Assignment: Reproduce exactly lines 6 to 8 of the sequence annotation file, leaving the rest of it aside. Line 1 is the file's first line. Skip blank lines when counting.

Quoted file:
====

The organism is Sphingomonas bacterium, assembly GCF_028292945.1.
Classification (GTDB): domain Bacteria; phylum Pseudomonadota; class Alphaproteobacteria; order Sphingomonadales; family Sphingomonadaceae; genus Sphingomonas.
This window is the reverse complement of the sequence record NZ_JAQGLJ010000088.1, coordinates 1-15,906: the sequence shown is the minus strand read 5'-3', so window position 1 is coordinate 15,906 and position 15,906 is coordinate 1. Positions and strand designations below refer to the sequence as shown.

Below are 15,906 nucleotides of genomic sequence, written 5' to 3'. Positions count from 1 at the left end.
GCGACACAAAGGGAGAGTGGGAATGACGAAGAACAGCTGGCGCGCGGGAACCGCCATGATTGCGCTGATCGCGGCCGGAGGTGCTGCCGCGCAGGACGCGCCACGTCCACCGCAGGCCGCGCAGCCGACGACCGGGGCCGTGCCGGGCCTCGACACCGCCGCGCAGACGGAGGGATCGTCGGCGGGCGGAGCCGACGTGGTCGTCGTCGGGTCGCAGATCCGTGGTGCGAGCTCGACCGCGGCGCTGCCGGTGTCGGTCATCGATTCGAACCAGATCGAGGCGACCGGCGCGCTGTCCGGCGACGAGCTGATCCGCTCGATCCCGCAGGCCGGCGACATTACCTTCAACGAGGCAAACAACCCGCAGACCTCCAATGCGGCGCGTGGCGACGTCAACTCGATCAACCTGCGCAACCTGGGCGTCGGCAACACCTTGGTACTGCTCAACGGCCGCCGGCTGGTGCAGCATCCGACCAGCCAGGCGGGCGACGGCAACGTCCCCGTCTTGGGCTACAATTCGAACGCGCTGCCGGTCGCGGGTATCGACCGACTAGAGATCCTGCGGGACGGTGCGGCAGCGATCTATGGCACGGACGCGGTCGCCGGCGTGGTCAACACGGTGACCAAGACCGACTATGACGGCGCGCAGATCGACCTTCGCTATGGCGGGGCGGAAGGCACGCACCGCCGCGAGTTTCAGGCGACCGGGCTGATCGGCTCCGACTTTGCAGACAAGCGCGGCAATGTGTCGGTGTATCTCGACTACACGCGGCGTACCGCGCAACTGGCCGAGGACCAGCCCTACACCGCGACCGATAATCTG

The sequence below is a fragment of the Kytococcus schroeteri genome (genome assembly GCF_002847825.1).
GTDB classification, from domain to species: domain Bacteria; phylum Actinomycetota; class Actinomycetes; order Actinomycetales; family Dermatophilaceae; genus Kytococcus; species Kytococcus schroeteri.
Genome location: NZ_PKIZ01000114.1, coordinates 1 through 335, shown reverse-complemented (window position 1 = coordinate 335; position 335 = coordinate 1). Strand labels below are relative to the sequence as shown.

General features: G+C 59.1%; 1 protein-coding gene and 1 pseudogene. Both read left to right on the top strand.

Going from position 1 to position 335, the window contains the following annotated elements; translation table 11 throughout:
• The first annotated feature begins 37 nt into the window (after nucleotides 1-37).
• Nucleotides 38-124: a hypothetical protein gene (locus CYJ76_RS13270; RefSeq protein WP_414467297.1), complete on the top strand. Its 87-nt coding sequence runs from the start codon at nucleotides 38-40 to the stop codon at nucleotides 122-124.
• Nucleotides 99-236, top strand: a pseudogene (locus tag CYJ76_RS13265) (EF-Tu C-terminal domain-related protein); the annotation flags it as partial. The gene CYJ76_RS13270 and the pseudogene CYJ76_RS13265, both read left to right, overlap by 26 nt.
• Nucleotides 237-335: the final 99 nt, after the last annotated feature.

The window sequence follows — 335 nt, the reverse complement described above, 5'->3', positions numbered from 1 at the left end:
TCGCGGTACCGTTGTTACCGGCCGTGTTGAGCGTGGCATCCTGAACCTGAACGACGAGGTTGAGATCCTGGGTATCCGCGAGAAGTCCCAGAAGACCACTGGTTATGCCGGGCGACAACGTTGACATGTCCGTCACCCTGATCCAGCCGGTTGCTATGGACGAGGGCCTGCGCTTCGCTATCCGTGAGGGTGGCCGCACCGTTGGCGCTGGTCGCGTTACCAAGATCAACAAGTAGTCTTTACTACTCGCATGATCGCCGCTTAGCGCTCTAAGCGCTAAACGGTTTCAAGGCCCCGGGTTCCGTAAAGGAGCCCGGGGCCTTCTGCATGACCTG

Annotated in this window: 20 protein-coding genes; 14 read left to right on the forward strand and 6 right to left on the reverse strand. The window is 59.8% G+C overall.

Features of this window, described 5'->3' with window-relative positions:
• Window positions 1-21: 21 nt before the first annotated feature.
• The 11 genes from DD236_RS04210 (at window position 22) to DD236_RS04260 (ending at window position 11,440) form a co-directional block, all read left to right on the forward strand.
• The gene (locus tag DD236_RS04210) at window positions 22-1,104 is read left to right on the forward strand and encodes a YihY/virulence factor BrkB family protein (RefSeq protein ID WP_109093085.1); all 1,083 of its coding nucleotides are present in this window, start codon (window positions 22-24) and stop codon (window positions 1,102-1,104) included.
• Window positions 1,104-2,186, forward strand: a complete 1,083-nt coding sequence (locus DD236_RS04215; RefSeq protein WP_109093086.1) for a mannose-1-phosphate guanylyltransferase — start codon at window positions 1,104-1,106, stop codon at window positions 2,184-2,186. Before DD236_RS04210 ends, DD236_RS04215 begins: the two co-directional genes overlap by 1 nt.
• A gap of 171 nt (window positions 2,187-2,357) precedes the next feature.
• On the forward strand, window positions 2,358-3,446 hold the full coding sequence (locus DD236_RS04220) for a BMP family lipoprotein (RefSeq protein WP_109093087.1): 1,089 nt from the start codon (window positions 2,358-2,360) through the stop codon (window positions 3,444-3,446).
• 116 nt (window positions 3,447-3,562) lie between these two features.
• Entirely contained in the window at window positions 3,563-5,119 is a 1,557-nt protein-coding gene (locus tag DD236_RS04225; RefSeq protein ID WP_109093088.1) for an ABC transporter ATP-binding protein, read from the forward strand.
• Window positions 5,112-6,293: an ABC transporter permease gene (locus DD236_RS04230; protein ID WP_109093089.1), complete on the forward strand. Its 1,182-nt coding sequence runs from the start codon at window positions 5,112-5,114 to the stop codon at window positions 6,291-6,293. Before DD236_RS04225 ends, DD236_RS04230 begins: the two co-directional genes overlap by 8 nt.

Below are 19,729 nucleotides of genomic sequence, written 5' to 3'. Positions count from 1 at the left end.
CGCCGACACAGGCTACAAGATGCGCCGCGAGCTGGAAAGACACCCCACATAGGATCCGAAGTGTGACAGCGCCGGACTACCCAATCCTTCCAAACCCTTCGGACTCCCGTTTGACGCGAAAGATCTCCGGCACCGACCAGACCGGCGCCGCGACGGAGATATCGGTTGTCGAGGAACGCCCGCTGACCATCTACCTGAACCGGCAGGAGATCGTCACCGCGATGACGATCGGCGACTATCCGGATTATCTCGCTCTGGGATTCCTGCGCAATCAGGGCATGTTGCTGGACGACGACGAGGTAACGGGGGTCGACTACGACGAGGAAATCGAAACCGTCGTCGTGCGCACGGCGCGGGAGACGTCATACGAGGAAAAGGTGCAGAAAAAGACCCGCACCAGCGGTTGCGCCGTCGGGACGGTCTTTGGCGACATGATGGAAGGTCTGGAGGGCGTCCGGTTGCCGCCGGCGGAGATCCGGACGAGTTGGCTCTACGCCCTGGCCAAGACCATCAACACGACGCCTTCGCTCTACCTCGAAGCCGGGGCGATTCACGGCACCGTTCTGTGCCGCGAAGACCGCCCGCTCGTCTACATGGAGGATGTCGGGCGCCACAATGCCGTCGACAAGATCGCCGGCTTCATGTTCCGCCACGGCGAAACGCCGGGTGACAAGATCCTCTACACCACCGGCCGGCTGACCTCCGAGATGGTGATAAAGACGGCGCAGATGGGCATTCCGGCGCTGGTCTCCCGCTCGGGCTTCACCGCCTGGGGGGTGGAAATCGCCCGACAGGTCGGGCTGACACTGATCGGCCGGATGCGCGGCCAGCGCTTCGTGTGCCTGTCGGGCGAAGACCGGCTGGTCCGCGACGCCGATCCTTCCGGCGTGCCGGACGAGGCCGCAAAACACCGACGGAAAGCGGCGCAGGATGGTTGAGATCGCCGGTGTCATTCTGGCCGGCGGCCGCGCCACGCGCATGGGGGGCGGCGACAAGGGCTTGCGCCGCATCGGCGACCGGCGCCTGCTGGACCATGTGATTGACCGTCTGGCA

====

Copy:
The sequence below is a fragment of the Kytococcus schroeteri genome (genome assembly GCF_002847825.1).
GTDB classification, from domain to species: domain Bacteria; phylum Actinomycetota; class Actinomycetes; order Actinomycetales; family Dermatophilaceae; genus Kytococcus; species Kytococcus schroeteri.
Genome location: NZ_PKIZ01000114.1, coordinates 1 through 335, shown reverse-complemented (window position 1 = coordinate 335; position 335 = coordinate 1). Strand labels below are relative to the sequence as shown.